The film is witty about how Buddy understands the distinctions between his own religion and the more exotic, continental alternative to Catholicism. “Frankly,” says Branagh, “my understanding of the Catholic religion remains as imprecise as it was then, and as sophisticated as my mother’s – ‘they get a lot of water and then they’re fine’ kind of thing. But I think anyone who went to church, from whichever side you were, thought he was making a bad deal.
“My friend Patrick Doyle, who often writes the music for my films, comes from a large Catholic family and we often compare notes on what is most powerful, Catholic or Protestant guilt, and we think he’s absolutely head to. head”.
Films shot in black and white are difficult to finance, more difficult to market. Branagh uses sharp, monotonous photography to convey the past and a sense of security as well, but occasionally there are small reflections of color, like when Buddy’s grandmother is at the cinema with him and a crimson flash flares up in her glasses.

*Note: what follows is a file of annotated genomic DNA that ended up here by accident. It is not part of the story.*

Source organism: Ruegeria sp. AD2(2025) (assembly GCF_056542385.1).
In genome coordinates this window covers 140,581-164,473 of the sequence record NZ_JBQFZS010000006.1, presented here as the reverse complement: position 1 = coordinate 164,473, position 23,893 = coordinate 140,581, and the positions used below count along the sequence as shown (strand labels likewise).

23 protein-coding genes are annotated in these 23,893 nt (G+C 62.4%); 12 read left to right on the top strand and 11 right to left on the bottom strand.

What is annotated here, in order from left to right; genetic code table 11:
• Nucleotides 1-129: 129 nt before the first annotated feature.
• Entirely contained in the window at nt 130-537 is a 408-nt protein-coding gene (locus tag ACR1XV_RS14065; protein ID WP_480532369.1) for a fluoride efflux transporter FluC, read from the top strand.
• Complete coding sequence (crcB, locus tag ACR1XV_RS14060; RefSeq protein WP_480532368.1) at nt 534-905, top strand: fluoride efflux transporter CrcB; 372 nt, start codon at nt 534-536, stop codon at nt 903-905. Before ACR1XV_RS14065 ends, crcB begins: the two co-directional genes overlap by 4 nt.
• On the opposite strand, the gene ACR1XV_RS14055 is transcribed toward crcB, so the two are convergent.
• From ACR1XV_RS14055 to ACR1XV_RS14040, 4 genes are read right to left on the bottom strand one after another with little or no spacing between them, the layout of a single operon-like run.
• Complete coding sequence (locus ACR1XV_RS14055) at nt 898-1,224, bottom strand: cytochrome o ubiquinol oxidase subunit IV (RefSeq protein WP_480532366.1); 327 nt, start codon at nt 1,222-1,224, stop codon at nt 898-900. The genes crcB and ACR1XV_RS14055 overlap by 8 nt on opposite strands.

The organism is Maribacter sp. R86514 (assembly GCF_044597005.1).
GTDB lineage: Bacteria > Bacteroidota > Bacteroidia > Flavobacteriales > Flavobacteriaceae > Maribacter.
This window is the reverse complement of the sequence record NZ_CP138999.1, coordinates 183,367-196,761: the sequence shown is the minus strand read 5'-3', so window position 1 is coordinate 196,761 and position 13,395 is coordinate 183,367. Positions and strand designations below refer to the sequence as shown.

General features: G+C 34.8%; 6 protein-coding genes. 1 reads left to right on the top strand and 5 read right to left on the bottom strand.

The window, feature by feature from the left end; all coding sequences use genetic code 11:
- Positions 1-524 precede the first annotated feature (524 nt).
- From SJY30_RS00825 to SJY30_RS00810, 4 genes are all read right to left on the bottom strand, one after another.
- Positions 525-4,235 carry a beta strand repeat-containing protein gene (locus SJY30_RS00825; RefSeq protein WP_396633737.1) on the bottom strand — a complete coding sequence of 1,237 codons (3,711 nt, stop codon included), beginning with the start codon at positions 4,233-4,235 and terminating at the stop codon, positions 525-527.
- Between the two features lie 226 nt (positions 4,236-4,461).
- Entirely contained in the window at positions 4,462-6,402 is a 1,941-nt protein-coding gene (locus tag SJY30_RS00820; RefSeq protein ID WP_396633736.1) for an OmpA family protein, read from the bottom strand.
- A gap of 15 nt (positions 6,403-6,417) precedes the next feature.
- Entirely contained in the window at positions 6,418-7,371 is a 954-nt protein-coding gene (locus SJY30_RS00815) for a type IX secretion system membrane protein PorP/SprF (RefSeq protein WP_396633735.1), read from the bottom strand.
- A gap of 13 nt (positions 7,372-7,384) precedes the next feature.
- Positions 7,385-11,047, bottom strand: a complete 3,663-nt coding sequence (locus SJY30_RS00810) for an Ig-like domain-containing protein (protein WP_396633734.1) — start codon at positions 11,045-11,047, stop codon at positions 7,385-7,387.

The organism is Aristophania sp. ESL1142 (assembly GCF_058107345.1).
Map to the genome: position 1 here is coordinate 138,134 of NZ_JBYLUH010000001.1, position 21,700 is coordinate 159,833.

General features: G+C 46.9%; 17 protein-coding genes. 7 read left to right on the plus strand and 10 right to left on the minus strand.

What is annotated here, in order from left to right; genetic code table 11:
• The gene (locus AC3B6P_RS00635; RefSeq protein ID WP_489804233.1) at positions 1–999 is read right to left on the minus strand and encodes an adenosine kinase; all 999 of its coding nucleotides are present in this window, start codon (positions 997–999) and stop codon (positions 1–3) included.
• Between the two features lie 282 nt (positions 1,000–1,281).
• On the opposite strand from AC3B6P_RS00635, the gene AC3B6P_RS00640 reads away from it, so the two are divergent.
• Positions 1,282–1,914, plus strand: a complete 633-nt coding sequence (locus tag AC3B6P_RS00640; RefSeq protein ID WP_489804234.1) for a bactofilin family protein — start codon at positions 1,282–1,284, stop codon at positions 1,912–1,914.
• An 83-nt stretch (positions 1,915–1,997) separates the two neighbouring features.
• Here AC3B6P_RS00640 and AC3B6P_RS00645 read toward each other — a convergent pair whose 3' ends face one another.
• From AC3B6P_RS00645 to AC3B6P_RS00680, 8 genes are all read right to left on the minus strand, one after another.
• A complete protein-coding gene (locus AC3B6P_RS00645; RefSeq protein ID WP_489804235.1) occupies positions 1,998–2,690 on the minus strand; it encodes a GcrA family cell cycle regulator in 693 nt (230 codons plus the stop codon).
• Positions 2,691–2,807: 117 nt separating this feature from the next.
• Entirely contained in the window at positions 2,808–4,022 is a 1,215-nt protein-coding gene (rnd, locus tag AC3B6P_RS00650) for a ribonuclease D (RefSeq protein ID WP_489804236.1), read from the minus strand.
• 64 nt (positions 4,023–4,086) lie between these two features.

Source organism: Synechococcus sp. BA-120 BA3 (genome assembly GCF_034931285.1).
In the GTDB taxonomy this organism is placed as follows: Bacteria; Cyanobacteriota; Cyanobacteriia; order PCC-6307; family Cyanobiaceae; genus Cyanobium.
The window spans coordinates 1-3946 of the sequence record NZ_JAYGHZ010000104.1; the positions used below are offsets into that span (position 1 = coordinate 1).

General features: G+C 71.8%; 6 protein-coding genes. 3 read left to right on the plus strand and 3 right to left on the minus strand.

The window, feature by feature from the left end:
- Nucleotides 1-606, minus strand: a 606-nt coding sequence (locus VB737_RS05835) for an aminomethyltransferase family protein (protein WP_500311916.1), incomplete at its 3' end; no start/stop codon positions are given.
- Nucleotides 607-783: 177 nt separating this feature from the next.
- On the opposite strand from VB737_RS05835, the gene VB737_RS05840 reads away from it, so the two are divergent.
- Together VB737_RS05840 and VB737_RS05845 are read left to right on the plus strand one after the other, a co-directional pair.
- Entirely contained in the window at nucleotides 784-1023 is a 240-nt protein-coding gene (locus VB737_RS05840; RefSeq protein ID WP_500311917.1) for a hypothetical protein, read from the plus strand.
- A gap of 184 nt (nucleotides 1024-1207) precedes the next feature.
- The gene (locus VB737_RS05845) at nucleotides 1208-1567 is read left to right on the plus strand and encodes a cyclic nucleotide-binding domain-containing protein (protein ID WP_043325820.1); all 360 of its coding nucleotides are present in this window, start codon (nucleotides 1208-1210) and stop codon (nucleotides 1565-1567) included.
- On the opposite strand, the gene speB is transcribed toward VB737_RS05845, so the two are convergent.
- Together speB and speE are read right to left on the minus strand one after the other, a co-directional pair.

“Well, black and white adds a poetic dimension and convinces you that you are looking to the past. Gives the viewer more time at times; it is as if the color describes the faces, while the black and white go somehow inside. But the color was how the stories I was describing always came to mind, almost like Sherbet’s touches.
Explosions of color came thanks to family visits to the cinema.
“I’ve seen a lot of my movies at the Capitol, right on Antrim Road, just across from Alexandra Park. I watched Yellow submarine there, a thrilling movie; and God only knows what curious feelings were running through my mind when I saw Raquel Welch enter One million years BC. But seeing those great 1960s Technicolor films in an often gray and rainy Belfast, these bursts of color were truly moving. “